Looking for ways to get your ads in front of the right people? With Facebook, you can set up location targeted ads for a store traffic objective. With targeted Facebook ads, you can already target users based on their country, state and city. Store traffic ads are useful if you’re a local business and you want to target users in a particular city.
With a brick-and-mortar business such as a café, bakery, hotel, gym or retail store, you’re looking to drive foot traffic. So targeting your Facebook ads to people in your city or state would be ineffective because you’d be casting too wide a net. So, the better option is to use extended location targeting with Store traffic ads.
For some retailers, in-store foot traffic is critically important to enable brand experience and feet on the ground are simply more valuable than lines in a database. But there’s only ever so much available budget. For a long time, it felt that these retailers had to choose: online or offline?
Along comes Facebook. Social media may only have been widespread for the last few years personal touch has allowed retailers to invest heavily in activity that is simultaneously branding and DR.
In this case study, IKEA and iProspect collaborated and successfully displayed how targeted Facebook ads can have real impact on retail footfall.
IKEA is a European multinational group that designs and sells ready-to-assemble furniture, kitchen appliances and home accessories, among other useful goods and occasionally home services. Founded in Sweden, It has been the world’s largest furniture retailer since 2008.
There’s always been a logical relationship between social media and brand awareness and loyalty, which surely must increase visits and sales. Plenty of studies suggest as much, and gradually social has become an accepted part of the marketing mix.
iProspect partnered with IKEA, Facebook, EE and Vizeum (Dentsu Aegis Network partner agency) to trial highly experimental technology, combining hyperlocal Facebook ad targeting with all-new tracking technology from EE to test the audacious hypothesis that social advertising as an isolate variable could be proven to drive in-store foot traffic.
At IKEA Cardiff, Sale activity had been planned to coincide with the New Year and so iProspect knew they’d have something to talk about to the local populace. Working with a relatively limited budget, the priority was to get the highest possible reach within favourable geographic parameters.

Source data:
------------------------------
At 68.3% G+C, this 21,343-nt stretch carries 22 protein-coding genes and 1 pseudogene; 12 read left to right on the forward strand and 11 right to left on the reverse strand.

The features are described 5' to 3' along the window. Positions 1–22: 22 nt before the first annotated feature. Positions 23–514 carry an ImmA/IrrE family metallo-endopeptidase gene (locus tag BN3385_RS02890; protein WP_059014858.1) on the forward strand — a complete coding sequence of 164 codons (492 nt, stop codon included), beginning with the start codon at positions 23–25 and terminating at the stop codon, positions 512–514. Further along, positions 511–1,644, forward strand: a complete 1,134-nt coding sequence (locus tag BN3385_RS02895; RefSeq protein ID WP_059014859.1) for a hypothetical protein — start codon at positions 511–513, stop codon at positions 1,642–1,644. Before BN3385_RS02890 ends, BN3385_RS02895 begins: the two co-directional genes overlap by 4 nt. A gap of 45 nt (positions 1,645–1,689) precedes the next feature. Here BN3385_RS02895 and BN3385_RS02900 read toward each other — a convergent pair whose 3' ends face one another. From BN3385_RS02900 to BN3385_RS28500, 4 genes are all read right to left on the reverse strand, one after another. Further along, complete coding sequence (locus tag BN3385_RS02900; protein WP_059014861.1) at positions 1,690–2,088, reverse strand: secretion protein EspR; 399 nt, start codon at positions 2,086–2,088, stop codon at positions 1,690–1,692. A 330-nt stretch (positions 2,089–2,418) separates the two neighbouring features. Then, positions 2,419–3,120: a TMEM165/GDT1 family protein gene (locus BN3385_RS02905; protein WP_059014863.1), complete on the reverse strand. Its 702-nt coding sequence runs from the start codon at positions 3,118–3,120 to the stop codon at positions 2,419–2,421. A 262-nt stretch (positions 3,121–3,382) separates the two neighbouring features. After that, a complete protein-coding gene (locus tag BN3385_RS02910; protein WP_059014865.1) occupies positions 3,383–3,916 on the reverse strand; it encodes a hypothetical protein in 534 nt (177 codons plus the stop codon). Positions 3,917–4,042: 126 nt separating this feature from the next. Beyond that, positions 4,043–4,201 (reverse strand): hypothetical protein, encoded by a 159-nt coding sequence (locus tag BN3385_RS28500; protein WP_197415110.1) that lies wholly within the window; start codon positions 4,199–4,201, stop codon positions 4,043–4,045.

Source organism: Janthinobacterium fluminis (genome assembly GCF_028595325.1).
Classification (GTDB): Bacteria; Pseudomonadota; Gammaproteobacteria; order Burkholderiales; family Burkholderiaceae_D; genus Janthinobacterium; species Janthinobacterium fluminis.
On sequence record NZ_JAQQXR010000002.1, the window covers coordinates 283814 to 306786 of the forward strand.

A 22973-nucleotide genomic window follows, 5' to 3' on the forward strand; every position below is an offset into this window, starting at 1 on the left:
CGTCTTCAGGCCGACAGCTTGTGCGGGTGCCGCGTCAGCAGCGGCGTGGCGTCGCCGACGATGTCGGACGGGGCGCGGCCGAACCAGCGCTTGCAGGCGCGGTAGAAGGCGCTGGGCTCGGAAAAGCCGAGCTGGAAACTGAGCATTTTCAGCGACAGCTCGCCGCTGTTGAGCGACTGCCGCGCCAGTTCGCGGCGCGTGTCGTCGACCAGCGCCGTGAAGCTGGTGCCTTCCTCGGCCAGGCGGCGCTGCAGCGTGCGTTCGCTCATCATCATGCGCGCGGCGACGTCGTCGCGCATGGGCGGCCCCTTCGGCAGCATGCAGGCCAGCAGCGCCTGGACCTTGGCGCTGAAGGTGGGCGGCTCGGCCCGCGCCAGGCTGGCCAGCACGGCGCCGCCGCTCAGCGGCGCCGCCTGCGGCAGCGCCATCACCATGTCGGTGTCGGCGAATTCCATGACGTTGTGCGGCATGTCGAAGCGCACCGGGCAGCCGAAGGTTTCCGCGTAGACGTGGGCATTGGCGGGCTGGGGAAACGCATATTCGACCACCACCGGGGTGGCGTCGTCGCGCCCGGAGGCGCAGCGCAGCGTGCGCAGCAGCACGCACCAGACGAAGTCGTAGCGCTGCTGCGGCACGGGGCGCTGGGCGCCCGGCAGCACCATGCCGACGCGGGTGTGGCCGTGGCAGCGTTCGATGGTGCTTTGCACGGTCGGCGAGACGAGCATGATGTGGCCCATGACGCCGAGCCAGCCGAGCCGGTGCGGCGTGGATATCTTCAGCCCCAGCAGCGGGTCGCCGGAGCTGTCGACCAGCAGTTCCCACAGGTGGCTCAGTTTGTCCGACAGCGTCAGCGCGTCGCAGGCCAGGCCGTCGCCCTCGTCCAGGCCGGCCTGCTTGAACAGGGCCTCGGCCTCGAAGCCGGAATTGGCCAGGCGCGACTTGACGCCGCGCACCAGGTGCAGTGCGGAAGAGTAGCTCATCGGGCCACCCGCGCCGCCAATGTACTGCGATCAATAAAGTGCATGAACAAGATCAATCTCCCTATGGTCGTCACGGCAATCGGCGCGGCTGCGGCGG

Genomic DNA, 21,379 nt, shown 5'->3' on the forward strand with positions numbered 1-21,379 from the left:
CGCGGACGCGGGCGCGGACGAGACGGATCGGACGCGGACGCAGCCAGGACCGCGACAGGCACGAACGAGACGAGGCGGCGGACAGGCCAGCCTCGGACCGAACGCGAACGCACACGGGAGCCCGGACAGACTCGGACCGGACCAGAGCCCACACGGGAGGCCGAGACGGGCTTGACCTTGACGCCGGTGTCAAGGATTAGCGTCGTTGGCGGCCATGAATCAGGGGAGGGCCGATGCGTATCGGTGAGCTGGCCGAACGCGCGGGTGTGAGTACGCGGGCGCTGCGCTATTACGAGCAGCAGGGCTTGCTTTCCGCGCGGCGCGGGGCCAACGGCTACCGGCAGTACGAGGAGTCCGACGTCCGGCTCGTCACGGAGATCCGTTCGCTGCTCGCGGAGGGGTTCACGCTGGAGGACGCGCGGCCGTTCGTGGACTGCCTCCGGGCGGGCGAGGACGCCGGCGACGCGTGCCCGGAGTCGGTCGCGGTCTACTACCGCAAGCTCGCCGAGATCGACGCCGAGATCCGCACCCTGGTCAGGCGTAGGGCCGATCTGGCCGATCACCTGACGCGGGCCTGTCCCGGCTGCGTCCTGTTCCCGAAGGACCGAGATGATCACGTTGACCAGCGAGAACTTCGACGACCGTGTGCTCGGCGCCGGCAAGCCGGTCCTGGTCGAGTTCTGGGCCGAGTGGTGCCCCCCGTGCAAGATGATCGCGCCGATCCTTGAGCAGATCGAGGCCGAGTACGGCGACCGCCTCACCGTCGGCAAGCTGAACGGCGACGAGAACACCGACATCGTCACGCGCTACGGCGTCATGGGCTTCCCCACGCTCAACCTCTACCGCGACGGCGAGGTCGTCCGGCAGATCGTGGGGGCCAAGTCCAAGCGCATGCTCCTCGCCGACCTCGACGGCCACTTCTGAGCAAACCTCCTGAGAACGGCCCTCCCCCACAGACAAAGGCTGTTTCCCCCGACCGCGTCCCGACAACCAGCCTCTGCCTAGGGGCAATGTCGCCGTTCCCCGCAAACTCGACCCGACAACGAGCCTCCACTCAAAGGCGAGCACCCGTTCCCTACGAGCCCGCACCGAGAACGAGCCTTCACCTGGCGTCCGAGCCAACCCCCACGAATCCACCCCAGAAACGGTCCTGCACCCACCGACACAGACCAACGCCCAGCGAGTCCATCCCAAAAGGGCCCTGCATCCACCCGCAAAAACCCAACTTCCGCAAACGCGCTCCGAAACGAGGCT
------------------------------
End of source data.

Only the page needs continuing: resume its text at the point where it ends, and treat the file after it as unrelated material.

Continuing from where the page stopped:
A geofenced area was established around the IKEA Cardiff store, connecting together multiple network masts and using triangulation to trace a precise outline within which the team would measure people. Being able to track users from social to sale using mobile geofencing was in itself a huge step forward, a landmark moment for social media and retail alike.
Two separate groups were created: exposed and control. These were based on the phone number of the handset: numbers ending in odds saw the adverts; evens did not. The brilliance of this variable is that it is completely random: there is no pattern to number assignation whatsoever. This measurement was correspondingly integrated with the ads from Facebook to double-verify exposure. Everyone that was targeted/tracked had the same environment, so there was no artificial uplift caused by variables – anything that applied as a variable applied to everyone.
This was conducted at sufficient scale, with some 173,000 tracked people in each group. They also created bubbles of hyperlocal targeting in surrounding areas: around a sister store in Bristol, the central and metro areas of Cardiff, Newport, Caerphily, Pontypridd and Bridgend. Lastly, to prevent technical cannibalisation the team removed Wales in their on-going UK-wide branding campaign.
During the period 27th December – 11th January they served three Facebook posts by Isobar (Dentsu Aegis Network partner and IKEA’s social lead) into the News Feeds of the exposed group while the control group saw nothing. They removed false positives from the dataset, leaving only people who for sure had seen the advert and were definitely in-store.
The Facebook campaign served 1.4 million impressions during December 2013 and January 2014. Geo-targeted Facebook ads drove a 31% uplift in store visits by 22-25 year-olds — and an 11% increase in visits overall. ROI was modelled at 6:1 based on sales data – so for every £1 spent on media, there was a £6 return — resulting in additional revenue for the local Cardiff store.
The verdict was in: Facebook advertising has real impact on retail footfall.
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